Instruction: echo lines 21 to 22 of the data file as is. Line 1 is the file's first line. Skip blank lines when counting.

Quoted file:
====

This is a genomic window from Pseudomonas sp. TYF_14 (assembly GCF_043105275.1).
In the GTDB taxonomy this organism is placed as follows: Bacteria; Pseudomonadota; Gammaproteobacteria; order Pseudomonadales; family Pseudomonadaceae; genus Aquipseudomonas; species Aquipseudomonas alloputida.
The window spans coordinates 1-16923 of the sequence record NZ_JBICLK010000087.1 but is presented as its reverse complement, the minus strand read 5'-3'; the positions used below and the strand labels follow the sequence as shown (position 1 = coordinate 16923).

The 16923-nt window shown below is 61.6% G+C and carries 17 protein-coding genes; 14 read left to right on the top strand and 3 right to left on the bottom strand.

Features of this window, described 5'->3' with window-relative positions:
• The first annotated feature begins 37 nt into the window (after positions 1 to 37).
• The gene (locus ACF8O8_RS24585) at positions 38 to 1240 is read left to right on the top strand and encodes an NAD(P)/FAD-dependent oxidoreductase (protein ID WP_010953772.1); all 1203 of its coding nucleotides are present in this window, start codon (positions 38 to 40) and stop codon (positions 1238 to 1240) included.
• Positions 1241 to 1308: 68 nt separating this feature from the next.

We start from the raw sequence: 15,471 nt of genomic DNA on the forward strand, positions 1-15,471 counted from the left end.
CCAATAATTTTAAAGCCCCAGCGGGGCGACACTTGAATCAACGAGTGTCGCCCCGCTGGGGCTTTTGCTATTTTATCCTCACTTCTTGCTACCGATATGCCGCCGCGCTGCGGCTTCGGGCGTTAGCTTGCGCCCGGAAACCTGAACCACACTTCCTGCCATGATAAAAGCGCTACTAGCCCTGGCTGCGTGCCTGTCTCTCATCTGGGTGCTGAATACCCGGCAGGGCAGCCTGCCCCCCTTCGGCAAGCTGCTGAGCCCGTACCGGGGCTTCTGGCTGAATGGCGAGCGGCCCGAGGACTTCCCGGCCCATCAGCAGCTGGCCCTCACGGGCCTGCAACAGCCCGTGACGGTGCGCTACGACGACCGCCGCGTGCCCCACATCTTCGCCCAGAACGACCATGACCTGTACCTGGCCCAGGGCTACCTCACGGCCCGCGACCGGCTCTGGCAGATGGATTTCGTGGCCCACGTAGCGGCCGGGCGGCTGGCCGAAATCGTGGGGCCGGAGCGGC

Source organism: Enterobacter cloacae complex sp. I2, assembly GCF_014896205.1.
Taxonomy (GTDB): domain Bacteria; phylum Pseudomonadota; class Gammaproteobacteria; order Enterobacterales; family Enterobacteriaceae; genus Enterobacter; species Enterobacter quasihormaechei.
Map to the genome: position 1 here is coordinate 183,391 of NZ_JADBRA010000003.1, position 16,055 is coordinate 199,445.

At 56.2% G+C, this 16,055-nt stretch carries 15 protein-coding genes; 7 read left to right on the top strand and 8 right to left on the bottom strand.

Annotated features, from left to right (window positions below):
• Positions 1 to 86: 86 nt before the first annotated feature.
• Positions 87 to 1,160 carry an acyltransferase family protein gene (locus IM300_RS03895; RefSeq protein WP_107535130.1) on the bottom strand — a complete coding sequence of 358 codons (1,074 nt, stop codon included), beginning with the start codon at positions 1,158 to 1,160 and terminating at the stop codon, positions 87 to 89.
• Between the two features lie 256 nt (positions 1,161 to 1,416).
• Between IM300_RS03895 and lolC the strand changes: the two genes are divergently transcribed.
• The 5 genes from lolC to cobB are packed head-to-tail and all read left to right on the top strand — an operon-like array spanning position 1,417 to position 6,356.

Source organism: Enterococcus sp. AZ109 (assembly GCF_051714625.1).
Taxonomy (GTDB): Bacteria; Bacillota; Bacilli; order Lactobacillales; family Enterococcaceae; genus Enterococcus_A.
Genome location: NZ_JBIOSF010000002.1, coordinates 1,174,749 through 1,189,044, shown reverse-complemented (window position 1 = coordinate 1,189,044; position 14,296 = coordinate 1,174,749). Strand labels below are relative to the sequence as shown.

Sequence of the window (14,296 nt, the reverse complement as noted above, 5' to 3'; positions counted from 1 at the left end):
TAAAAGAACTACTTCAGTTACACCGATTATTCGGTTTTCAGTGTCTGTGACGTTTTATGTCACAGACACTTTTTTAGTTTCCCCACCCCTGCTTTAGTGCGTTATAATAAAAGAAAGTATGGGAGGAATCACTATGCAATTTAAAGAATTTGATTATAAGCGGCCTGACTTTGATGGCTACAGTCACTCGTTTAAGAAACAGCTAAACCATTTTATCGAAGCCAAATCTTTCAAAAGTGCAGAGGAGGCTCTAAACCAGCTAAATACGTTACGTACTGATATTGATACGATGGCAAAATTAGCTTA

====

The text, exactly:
Source organism: Enterococcus sp. AZ109 (assembly GCF_051714625.1).
Taxonomy (GTDB): Bacteria; Bacillota; Bacilli; order Lactobacillales; family Enterococcaceae; genus Enterococcus_A.